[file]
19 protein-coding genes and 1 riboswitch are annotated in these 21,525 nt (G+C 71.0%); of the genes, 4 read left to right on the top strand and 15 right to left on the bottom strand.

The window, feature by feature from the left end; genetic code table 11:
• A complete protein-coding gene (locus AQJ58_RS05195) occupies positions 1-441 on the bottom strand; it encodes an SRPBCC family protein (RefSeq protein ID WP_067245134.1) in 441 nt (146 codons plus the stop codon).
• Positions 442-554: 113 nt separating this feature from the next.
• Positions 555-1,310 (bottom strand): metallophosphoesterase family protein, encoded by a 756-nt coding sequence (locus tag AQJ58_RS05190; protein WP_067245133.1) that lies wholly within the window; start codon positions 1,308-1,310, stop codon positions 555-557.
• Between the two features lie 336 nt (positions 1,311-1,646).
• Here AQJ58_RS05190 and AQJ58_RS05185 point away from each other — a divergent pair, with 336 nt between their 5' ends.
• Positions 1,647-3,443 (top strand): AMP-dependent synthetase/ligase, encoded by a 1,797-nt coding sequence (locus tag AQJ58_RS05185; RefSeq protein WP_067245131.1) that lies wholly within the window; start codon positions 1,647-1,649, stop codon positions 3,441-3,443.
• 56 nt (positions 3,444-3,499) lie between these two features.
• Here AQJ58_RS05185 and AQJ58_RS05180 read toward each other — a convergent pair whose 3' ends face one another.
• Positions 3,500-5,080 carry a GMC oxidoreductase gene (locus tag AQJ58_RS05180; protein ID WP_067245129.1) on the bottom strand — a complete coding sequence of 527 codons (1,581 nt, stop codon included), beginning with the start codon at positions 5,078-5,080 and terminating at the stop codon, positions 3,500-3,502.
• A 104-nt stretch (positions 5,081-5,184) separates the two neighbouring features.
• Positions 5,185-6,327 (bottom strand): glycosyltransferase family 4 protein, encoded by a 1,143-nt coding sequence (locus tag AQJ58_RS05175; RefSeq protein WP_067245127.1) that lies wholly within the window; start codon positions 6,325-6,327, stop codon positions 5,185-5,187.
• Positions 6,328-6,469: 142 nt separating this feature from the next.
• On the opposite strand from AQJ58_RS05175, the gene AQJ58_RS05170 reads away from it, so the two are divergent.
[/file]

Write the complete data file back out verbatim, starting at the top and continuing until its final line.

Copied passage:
19 protein-coding genes and 1 riboswitch are annotated in these 21,525 nt (G+C 71.0%); of the genes, 4 read left to right on the top strand and 15 right to left on the bottom strand.

The window, feature by feature from the left end; genetic code table 11:
• A complete protein-coding gene (locus AQJ58_RS05195) occupies positions 1-441 on the bottom strand; it encodes an SRPBCC family protein (RefSeq protein ID WP_067245134.1) in 441 nt (146 codons plus the stop codon).
• Positions 442-554: 113 nt separating this feature from the next.
• Positions 555-1,310 (bottom strand): metallophosphoesterase family protein, encoded by a 756-nt coding sequence (locus tag AQJ58_RS05190; protein WP_067245133.1) that lies wholly within the window; start codon positions 1,308-1,310, stop codon positions 555-557.
• Between the two features lie 336 nt (positions 1,311-1,646).
• Here AQJ58_RS05190 and AQJ58_RS05185 point away from each other — a divergent pair, with 336 nt between their 5' ends.
• Positions 1,647-3,443 (top strand): AMP-dependent synthetase/ligase, encoded by a 1,797-nt coding sequence (locus tag AQJ58_RS05185; RefSeq protein WP_067245131.1) that lies wholly within the window; start codon positions 1,647-1,649, stop codon positions 3,441-3,443.
• 56 nt (positions 3,444-3,499) lie between these two features.
• Here AQJ58_RS05185 and AQJ58_RS05180 read toward each other — a convergent pair whose 3' ends face one another.
• Positions 3,500-5,080 carry a GMC oxidoreductase gene (locus tag AQJ58_RS05180; protein ID WP_067245129.1) on the bottom strand — a complete coding sequence of 527 codons (1,581 nt, stop codon included), beginning with the start codon at positions 5,078-5,080 and terminating at the stop codon, positions 3,500-3,502.
• A 104-nt stretch (positions 5,081-5,184) separates the two neighbouring features.
• Positions 5,185-6,327 (bottom strand): glycosyltransferase family 4 protein, encoded by a 1,143-nt coding sequence (locus tag AQJ58_RS05175; RefSeq protein WP_067245127.1) that lies wholly within the window; start codon positions 6,325-6,327, stop codon positions 5,185-5,187.
• Positions 6,328-6,469: 142 nt separating this feature from the next.
• On the opposite strand from AQJ58_RS05175, the gene AQJ58_RS05170 reads away from it, so the two are divergent.